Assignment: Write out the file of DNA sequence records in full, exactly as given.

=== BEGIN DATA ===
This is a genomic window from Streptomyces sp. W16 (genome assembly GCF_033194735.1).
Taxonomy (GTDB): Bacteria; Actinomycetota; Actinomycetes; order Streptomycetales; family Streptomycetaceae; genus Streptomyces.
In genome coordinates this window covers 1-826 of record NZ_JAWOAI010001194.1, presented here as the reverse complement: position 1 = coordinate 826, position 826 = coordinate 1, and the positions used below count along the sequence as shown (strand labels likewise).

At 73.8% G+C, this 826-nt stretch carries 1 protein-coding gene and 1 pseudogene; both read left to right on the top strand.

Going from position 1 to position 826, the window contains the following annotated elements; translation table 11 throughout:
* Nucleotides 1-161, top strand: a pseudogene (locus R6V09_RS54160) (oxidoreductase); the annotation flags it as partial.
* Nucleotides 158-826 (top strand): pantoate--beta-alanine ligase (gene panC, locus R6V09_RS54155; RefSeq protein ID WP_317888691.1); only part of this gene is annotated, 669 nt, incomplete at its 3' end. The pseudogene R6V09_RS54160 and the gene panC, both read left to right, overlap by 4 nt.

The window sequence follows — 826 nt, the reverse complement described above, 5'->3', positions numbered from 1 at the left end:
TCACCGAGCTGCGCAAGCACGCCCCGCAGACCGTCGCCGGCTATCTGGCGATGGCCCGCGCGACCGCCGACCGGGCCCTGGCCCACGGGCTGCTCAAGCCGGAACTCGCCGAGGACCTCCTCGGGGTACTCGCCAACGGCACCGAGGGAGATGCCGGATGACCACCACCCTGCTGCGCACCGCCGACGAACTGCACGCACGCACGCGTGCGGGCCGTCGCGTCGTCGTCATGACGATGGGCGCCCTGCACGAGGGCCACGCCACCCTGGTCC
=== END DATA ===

This is a genomic window from Streptomyces sp. W16 (genome assembly GCF_033194735.1).
Taxonomy (GTDB): Bacteria; Actinomycetota; Actinomycetes; order Streptomycetales; family Streptomycetaceae; genus Streptomyces.
In genome coordinates this window covers 1-826 of record NZ_JAWOAI010001194.1, presented here as the reverse complement: position 1 = coordinate 826, position 826 = coordinate 1, and the positions used below count along the sequence as shown (strand labels likewise).

At 73.8% G+C, this 826-nt stretch carries 1 protein-coding gene and 1 pseudogene; both read left to right on the top strand.

Going from position 1 to position 826, the window contains the following annotated elements; translation table 11 throughout:
* Nucleotides 1-161, top strand: a pseudogene (locus R6V09_RS54160) (oxidoreductase); the annotation flags it as partial.
* Nucleotides 158-826 (top strand): pantoate--beta-alanine ligase (gene panC, locus R6V09_RS54155; RefSeq protein ID WP_317888691.1); only part of this gene is annotated, 669 nt, incomplete at its 3' end. The pseudogene R6V09_RS54160 and the gene panC, both read left to right, overlap by 4 nt.

The window sequence follows — 826 nt, the reverse complement described above, 5'->3', positions numbered from 1 at the left end:
TCACCGAGCTGCGCAAGCACGCCCCGCAGACCGTCGCCGGCTATCTGGCGATGGCCCGCGCGACCGCCGACCGGGCCCTGGCCCACGGGCTGCTCAAGCCGGAACTCGCCGAGGACCTCCTCGGGGTACTCGCCAACGGCACCGAGGGAGATGCCGGATGACCACCACCCTGCTGCGCACCGCCGACGAACTGCACGCACGCACGCGTGCGGGCCGTCGCGTCGTCGTCATGACGATGGGCGCCCTGCACGAGGGCCACGCCACCCTGGTCC